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ccb

fly hooks for tying

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"Best" is relative. Joe may not like what Tom likes, and Tom may not like what Al likes, etc., etc., etc. I don't tie either of those patterns, so I can't make a recommendation. You might want to ask over in the fly tying forum.

 

Whatever hook you choose, make sure it's sticky sharp -- either out of the box, or after you've taken a file to it.

 

:-)

 

Steve Culton

 

X2

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ccb, I've used a lot of different hooks over the years & have yet to find one that won't work for tying those styles of flies. Some are stronger, some sharper, some with various price points. All depends on what you need & are willing to spend. Most of the hooks already mentioned are stainless, which seems to be what many prefer.

 

But, I agree with Steve about "best" being a personal choice. For most folks there needs to be a balance between the function & the price of a hook. I'll still use tinned hooks for a lot of tying, simply because they're less costly than stainless, and I don't mind sharpening them when necessary. They'll rust, but nothing lasts forever anyway & I lose enough flies before they can rust so not a concern.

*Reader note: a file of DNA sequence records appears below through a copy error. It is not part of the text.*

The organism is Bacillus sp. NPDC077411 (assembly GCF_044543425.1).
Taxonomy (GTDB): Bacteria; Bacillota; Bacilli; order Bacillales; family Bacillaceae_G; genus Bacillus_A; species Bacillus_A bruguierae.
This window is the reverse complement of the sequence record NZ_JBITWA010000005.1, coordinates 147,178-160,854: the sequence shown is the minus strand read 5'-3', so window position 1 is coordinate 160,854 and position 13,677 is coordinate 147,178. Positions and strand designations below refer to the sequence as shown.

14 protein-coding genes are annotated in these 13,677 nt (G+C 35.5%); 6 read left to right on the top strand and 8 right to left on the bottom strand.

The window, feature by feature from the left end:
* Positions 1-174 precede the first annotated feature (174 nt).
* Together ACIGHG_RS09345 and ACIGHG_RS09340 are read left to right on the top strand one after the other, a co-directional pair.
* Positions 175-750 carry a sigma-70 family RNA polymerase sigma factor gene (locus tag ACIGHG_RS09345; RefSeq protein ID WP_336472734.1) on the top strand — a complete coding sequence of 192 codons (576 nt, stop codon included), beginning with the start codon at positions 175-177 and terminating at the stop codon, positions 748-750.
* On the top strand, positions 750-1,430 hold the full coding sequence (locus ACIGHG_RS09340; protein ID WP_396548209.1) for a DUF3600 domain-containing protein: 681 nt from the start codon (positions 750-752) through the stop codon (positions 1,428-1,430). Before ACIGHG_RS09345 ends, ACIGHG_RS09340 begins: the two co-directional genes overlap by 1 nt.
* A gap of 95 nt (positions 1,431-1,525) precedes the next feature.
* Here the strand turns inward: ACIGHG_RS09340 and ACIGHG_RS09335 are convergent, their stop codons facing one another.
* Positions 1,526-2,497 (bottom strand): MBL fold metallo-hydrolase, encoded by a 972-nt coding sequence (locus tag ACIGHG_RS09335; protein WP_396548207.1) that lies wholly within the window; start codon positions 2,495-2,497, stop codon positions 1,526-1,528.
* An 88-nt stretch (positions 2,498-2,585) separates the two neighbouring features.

If you want to try some different hooks, which you should to see what you like best, check out what's been listed already & the following alternatives:

 

VMC/Rapala 9255 - tin plated hook, similar to the old Mustad 3407, but much sharper from the package & IMO much stronger

Eagle Claw -254, either the tinned or the stainless, as they make both, not particularly sharp, but they're strong & reasonable cost

Eagle Claw 250, similar to the 254 in tinned, but a 1X longer shank

Eagle Claw 354, larger eye than the 254, heavier wire, also made in both tinned & stainless

Eagle Claw 253, lighter wire than the 254, nickle plated, but a decent hook, also not particularly expensive

Eagle Claw P115, Lazer version of a 253 basically, Platinum Black finish

Eagle Claw P120, Lazer version, similar to the P115, but 2X strong & comes in both tinned & red finish

Allen Fly Fishing, SW001, SW002, both stainless, both relatively sharp. Jury is still out for me, but they seem like decent hooks, especially for the price

 

Hope this helps! :)

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Thanks for all the info I also wonder about S.S. Hooks staying in the fish for a longer time? The tins rust off faster , I think?

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At one time there was much concern over using the old Cadmium plated hooks. Cadmium apparently caused more damage to the fish than the hook being there, as it's toxic. So, hook makers went to tin, which is not as good as the Cadmium for preventing rusting, but better for the fish. Stainless hooks are certainly worth using for the rusting issues, but most of the better stainless hooks because of the high carbon content will still rust, eventually.

 

I look at it this way. I know I'll break fish off sometimes, that goes with fishing. The only way to prevent it is to not fish at all, which is not an option for me. There's also going to be some fish that are not hooked in the ideal parts of their body, so mortality will happen to released fish sometimes. Again, the only sure way to prevent it is not fish.